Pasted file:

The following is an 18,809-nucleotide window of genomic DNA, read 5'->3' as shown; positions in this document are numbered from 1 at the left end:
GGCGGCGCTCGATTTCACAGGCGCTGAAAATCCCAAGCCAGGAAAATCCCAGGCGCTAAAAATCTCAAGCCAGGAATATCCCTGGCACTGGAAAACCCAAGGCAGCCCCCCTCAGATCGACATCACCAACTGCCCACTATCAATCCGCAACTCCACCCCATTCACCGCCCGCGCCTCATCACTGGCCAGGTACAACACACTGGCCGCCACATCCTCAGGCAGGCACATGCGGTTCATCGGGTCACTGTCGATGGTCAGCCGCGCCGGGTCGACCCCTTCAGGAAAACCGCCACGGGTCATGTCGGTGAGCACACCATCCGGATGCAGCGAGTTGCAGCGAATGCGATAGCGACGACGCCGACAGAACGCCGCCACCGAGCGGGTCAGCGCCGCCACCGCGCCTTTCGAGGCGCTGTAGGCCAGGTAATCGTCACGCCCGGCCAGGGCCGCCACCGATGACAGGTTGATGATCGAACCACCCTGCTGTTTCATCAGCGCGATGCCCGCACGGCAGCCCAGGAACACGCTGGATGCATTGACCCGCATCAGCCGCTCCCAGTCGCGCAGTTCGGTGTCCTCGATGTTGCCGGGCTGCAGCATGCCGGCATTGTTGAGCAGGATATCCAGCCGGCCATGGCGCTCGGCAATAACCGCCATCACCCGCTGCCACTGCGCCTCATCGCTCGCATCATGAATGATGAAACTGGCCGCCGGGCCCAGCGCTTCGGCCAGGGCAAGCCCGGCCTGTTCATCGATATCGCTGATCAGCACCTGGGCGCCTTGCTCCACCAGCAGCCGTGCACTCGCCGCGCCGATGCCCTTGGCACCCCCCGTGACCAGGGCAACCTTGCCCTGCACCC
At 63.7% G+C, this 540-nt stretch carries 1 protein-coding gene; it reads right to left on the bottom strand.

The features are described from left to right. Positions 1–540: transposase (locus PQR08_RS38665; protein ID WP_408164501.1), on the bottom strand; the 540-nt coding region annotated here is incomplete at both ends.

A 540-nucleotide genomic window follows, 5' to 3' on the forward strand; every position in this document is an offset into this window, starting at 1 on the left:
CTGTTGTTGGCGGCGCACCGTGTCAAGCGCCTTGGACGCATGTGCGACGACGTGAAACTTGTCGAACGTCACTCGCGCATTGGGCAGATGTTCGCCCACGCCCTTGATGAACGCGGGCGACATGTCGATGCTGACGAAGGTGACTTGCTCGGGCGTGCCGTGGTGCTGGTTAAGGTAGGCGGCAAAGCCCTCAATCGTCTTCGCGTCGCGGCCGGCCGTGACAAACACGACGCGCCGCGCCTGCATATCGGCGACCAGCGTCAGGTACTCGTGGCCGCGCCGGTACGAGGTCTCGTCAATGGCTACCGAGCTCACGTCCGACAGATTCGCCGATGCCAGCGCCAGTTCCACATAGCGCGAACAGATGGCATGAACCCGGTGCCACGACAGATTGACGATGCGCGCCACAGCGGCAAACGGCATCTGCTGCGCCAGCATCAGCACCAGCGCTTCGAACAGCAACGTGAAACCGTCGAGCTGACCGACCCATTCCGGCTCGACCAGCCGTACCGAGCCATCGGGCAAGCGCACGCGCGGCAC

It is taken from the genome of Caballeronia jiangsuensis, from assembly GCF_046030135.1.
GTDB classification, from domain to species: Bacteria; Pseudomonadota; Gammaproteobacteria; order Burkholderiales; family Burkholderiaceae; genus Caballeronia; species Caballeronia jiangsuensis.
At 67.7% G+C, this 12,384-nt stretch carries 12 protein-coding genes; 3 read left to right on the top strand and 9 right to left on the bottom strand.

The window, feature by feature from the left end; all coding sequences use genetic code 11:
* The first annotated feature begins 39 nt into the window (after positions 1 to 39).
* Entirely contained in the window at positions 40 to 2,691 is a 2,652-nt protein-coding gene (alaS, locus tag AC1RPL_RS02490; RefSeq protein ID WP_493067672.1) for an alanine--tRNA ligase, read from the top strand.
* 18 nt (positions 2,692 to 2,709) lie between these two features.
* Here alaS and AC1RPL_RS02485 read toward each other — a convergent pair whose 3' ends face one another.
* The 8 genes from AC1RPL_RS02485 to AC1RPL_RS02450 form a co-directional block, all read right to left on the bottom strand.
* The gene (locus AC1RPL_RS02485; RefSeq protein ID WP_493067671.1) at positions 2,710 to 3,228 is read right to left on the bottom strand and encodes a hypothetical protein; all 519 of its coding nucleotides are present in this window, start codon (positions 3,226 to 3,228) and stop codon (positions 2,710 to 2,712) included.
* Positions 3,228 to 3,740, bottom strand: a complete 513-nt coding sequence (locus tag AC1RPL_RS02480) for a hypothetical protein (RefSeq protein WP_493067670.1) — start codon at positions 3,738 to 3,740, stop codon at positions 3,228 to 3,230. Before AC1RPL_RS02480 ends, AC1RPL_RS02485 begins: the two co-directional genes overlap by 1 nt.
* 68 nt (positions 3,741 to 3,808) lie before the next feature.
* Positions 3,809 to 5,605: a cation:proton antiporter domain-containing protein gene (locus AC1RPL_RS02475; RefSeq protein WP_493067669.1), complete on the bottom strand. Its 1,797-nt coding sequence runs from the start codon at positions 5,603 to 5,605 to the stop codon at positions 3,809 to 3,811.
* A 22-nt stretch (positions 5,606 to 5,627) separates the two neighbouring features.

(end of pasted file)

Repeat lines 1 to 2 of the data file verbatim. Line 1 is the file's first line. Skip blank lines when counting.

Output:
The following is an 18,809-nucleotide window of genomic DNA, read 5'->3' as shown; positions in this document are numbered from 1 at the left end:
GGCGGCGCTCGATTTCACAGGCGCTGAAAATCCCAAGCCAGGAAAATCCCAGGCGCTAAAAATCTCAAGCCAGGAATATCCCTGGCACTGGAAAACCCAAGGCAGCCCCCCTCAGATCGACATCACCAACTGCCCACTATCAATCCGCAACTCCACCCCATTCACCGCCCGCGCCTCATCACTGGCCAGGTACAACACACTGGCCGCCACATCCTCAGGCAGGCACATGCGGTTCATCGGGTCACTGTCGATGGTCAGCCGCGCCGGGTCGACCCCTTCAGGAAAACCGCCACGGGTCATGTCGGTGAGCACACCATCCGGATGCAGCGAGTTGCAGCGAATGCGATAGCGACGACGCCGACAGAACGCCGCCACCGAGCGGGTCAGCGCCGCCACCGCGCCTTTCGAGGCGCTGTAGGCCAGGTAATCGTCACGCCCGGCCAGGGCCGCCACCGATGACAGGTTGATGATCGAACCACCCTGCTGTTTCATCAGCGCGATGCCCGCACGGCAGCCCAGGAACACGCTGGATGCATTGACCCGCATCAGCCGCTCCCAGTCGCGCAGTTCGGTGTCCTCGATGTTGCCGGGCTGCAGCATGCCGGCATTGTTGAGCAGGATATCCAGCCGGCCATGGCGCTCGGCAATAACCGCCATCACCCGCTGCCACTGCGCCTCATCGCTCGCATCATGAATGATGAAACTGGCCGCCGGGCCCAGCGCTTCGGCCAGGGCAAGCCCGGCCTGTTCATCGATATCGCTGATCAGCACCTGGGCGCCTTGCTCCACCAGCAGCCGTGCACTCGCCGCGCCGATGCCCTTGGCACCCCCCGTGACCAGGGCAACCTTGCCCTGCACCC